In Microbiology, News & Views, Partner News

Over the last few years the BBC website has presented a series of articles describing various aspects of the emerging issue of antibiotic resistant bacteria. The popularity of the BBC’s online content alongside a myriad of other web-based information sources allows the public to be largely aware of the problem of resistance although, not being experts, many would be hard pushed to describe in detail the causes, associated statistics and what is being done to minimise its global impact. Actually most people, experts or otherwise, would struggle to describe any practical solutions to the emergence of widespread antibiotic resistance in disease-causing bacteria.

The key word here is ‘practical.’

There is little doubt that solutions are, in theory, at hand but they cannot be considered practical to a problem that is already here. For example, the number one measure that needs to be taken to even begin to relieve the march of antibiotic resistance is to massively curtail of the use of antibiotics in both healthcare and agriculture around the world. The indiscriminate use of antibiotics unnecessarily in healthcare and prophylactically in farmed livestock over a number of years is the main cause of the emergence and spread of resistance. However, it could be argued that no-one truly believes the cessation of antibiotic use in these ways is on the horizon – to many, it just doesn’t seem practical.

The BBC recently published an online article on bacterial resistance to antibiotics entitled, ‘Six grand ideas to fight the end of antibiotics’, presenting a number of antibacterial concepts that the BBC describe as, ‘some of the best ideas to tackle one of the 21st Century’s biggest challenges.’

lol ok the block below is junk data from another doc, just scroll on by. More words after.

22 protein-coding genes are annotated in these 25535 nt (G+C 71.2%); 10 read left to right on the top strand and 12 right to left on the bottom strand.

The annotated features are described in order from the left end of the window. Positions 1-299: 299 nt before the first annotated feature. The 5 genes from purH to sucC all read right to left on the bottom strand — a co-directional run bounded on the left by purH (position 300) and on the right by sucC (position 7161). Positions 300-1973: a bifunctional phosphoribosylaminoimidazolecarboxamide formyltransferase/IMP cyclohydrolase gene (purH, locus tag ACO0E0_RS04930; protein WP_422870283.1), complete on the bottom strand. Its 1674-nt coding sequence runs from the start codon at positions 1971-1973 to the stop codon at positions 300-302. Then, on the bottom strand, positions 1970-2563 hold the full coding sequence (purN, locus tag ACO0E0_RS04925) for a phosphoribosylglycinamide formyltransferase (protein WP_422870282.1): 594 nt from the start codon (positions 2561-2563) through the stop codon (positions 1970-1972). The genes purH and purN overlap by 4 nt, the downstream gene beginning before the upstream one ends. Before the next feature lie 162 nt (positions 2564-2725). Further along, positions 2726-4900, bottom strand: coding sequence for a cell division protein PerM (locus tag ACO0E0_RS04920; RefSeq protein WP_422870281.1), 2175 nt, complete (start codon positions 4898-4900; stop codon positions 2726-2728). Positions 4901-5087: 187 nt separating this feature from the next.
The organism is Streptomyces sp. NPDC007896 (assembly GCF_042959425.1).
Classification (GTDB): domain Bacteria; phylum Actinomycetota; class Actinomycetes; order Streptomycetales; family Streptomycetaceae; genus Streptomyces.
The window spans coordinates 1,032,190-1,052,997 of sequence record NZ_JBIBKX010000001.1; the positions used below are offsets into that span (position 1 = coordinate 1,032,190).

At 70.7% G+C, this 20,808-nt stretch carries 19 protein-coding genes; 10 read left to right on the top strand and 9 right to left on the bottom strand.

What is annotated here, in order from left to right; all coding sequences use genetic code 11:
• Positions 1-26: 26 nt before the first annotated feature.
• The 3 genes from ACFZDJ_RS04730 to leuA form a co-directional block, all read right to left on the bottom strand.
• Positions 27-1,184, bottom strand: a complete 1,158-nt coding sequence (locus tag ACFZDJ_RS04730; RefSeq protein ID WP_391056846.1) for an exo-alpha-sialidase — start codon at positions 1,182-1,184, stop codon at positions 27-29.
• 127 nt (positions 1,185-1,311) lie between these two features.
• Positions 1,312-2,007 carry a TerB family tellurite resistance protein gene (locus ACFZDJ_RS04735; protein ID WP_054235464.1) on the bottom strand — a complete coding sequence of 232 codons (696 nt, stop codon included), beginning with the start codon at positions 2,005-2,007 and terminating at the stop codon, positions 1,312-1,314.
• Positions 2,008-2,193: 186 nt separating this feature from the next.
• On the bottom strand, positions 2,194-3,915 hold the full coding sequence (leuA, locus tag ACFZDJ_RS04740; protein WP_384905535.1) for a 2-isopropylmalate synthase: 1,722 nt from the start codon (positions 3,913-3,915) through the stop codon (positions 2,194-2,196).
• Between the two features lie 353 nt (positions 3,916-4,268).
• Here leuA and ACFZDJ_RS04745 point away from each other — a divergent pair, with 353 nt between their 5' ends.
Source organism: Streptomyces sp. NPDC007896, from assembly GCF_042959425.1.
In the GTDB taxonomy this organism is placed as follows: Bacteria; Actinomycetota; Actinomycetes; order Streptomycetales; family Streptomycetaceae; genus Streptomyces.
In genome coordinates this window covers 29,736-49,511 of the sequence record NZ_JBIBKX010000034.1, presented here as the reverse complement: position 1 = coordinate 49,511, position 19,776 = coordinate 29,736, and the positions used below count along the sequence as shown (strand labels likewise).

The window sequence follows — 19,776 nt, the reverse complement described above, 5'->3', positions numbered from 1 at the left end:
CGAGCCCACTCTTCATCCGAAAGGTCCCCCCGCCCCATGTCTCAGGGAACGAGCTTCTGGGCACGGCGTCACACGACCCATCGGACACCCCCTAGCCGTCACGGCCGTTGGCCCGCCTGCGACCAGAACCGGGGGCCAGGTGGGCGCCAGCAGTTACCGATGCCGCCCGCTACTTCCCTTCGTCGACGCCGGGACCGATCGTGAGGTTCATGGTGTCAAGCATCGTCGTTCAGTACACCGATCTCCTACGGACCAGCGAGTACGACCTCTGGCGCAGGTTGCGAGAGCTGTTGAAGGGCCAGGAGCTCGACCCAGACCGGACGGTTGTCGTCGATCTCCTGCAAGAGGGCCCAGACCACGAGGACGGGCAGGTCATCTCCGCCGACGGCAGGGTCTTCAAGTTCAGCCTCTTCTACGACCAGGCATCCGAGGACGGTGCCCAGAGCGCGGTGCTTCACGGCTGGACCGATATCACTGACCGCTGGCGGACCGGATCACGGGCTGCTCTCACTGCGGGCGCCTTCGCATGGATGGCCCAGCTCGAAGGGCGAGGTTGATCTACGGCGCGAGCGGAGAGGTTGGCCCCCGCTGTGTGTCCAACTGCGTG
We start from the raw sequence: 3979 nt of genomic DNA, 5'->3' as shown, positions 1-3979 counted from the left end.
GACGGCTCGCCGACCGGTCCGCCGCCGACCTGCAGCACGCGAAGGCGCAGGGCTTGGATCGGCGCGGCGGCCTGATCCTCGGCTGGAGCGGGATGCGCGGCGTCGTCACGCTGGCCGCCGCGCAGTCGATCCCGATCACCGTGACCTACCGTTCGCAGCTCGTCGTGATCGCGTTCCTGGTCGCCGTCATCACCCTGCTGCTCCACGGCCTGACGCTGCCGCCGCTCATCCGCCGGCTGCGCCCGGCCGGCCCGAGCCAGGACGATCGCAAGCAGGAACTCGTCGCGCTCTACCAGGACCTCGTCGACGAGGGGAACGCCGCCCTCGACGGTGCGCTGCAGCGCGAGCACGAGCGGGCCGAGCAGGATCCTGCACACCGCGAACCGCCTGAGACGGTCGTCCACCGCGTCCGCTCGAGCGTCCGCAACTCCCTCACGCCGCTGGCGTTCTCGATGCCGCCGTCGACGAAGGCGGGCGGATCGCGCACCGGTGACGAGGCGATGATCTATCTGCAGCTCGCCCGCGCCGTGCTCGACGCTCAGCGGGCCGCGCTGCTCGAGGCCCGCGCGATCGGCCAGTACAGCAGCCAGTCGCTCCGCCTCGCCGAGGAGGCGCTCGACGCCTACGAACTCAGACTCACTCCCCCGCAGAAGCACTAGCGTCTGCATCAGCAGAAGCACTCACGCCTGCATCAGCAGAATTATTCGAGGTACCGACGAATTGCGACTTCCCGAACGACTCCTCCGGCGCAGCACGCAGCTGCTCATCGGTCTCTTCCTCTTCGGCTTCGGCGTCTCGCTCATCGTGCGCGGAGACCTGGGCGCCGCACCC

Sitting in the list of six best ideas are ‘Infection Killing Polymers’ – that is, antibacterial surfaces. The article discusses university research into polymers that seem to possess the ability to kill harmful microbes that come into contact with them. This appears welcome news in support of a valid response to antibiotic resistance, but the concept of polymers with antimicrobial properties is hardly new and we have to wonder why the BBC, with all of its resources, hasn’t picked up on the established story of ‘Infection Killing Polymers’ before?

Consider a polymer, manufactured into a product that is used in environments where hygiene is critical – Healthcare being a prime example. The polymer product is continually at risk of becoming contaminated with harmful microorganisms and, therefore, it is a hazard to humans itself because of the potential for it to pass on these disease-causing microorganisms. Forgetting the role of antibiotics for a moment, why not treat the polymer, at the same time as manufacturing it into the healthcare product, with a chemical (or silver-based antibacterial additive) that kills those same microorganisms? The product remains affordable, its functionality and appearance do not change, but now it benefits from an antibacterial surface. That sounds like a bright idea, right? Well we couldn’t agree more.

The list of concepts that the BBC talk about in their online article are, disappointingly, still under development. However, the problem of antibiotic resistance needs practical action, now. Antimicrobial polymers – in fact antimicrobial materials of all types – are available alongside substantiated scientific research and a plethora of case studies demonstrating their effectiveness in real life environments. BioCote® Antimicrobial Technology in particular is proven to reduce microbial colonisation on a surface by up to 99.99%.

If you are interested in making your product permanently antibacterial, or you know of a company that could benefit from built-in antimicrobial protection, contact a member of the BioCote® team today on +44 (0) 2477 712 489 or message us.

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